A growing number of unions, prominent big-government advocates, and socialist groups are joining the “Occupy Wall Street” demonstrations in New York and “solidarity” protests nationwide. The trend has some analysts very concerned — particularly after reports claimed union bosses tied to the Obama administration were plotting to bring about chaos. And while the protests which began on September 17 may be small now, supporters and critics alike say this may be only the beginning of something much bigger. In just the last week several large labor groups have officially announced their support for the occupation. The NYC Transit Workers Union, with nearly 40,000 members, voted to back the protesters on September 28. And the SEIU’s massive 32BJ union, which claims to represent over 120,000 property service workers, recently decided to use an upcoming rally to show “solidarity” with the Wall Street occupiers.  "The call went out over a month ago, before actually the occupancy of Wall Street took place," 32BJ spokesman Kwame Patterson told the Huffington Post. But now "we're all coming under one cause, even though we have our different initiatives."
As the Obama Administration continues the efforts of the radical Left to redefine terms such as “marriage” and “family” to the point where they have been emptied of their historic meaning, traditionalists are becoming increasingly vocal. New York Archbishop Timothy Dolan’s September 26 talk — “The Ring Makes a Difference” — is one of the most prominent statements in opposition to such efforts at undermining the historic, traditional understanding of marriage. The archbishop denounced the effort to ‘redefine’ marriage, declaring the effort to promulgate the notion of “same-sex” marriage as an “ominous threat to religious liberty.” Archbishop Dolan spoke this past Monday as part of a panel discussion in Poughkeepsie, and an article for the Poughkeepsie Journal reported that Dolan and other speakers emphasized the threat which “same-sex marriage” poses to the country: Dolan framed criticism aimed at the Catholic Church and opponents of same-sex marriage as an "ominous threat to religious liberty," warning of what he called "aggressive secularism."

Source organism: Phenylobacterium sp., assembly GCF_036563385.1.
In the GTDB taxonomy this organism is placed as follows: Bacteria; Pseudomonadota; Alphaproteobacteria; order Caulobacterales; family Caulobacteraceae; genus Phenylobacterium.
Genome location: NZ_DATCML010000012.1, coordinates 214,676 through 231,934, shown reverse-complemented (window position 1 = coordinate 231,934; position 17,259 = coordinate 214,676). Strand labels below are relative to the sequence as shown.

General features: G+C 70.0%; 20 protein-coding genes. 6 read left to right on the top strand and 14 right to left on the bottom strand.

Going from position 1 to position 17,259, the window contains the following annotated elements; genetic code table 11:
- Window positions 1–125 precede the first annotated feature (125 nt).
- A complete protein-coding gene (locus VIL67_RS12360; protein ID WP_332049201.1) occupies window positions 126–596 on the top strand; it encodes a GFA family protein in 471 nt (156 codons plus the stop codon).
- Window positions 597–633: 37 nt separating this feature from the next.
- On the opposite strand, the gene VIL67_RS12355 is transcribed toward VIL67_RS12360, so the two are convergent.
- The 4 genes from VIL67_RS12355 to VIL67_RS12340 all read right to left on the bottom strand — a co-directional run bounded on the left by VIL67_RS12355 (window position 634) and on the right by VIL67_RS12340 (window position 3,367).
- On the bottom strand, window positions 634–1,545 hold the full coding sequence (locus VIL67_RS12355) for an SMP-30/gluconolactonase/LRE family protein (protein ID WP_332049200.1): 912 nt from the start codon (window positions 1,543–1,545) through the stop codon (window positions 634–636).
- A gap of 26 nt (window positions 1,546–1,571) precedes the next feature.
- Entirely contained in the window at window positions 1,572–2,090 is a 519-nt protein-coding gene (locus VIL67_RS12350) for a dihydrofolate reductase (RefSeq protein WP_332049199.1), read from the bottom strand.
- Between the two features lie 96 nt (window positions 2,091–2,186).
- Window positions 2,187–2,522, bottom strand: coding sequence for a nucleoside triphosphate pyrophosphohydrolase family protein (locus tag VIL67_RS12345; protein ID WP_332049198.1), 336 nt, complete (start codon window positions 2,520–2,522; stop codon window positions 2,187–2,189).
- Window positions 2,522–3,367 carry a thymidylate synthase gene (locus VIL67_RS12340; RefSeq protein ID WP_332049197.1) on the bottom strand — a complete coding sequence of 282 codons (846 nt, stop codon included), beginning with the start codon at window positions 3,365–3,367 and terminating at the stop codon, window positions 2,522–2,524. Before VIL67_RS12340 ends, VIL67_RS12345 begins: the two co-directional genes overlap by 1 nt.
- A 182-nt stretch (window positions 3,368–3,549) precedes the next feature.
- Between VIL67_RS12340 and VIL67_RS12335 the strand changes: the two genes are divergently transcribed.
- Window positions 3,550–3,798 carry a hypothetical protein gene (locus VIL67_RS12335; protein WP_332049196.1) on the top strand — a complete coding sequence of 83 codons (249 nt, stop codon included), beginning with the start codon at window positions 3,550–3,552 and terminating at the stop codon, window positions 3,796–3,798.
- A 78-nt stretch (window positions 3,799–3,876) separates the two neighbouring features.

Paul Derangement Syndrome (PDS) is a mental condition that, though it was first detected during the 2008 Republican presidential primaries, has only now been identified for the dangerous disorder that it is. Also known as “Paulophobia,” those suffering from it find themselves tortured by their fear of Texas Congressman and three time presidential candidate Ron Paul. PDS is peculiar in that in spite of its being a contagion, there is but one segment of the general population that it is known to afflict. Even more curious is the fact that this segment consists of Ron Paul’s fellow partisans in the Republican Party. More specifically, it is neoconservative men and women, especially those with a particularly powerful proclivity for “conservative” talk radio and Fox News, who are most susceptible to contracting PDS. PDS is known to ravage the rationality of its hosts. While this disorder indeed promises to reduce its victims’ thoughts on Congressman Paul to textbook cases of illogic, it would be a mistake to infer from this that every Paulophobe was a clear thinker prior to falling prey to PDS: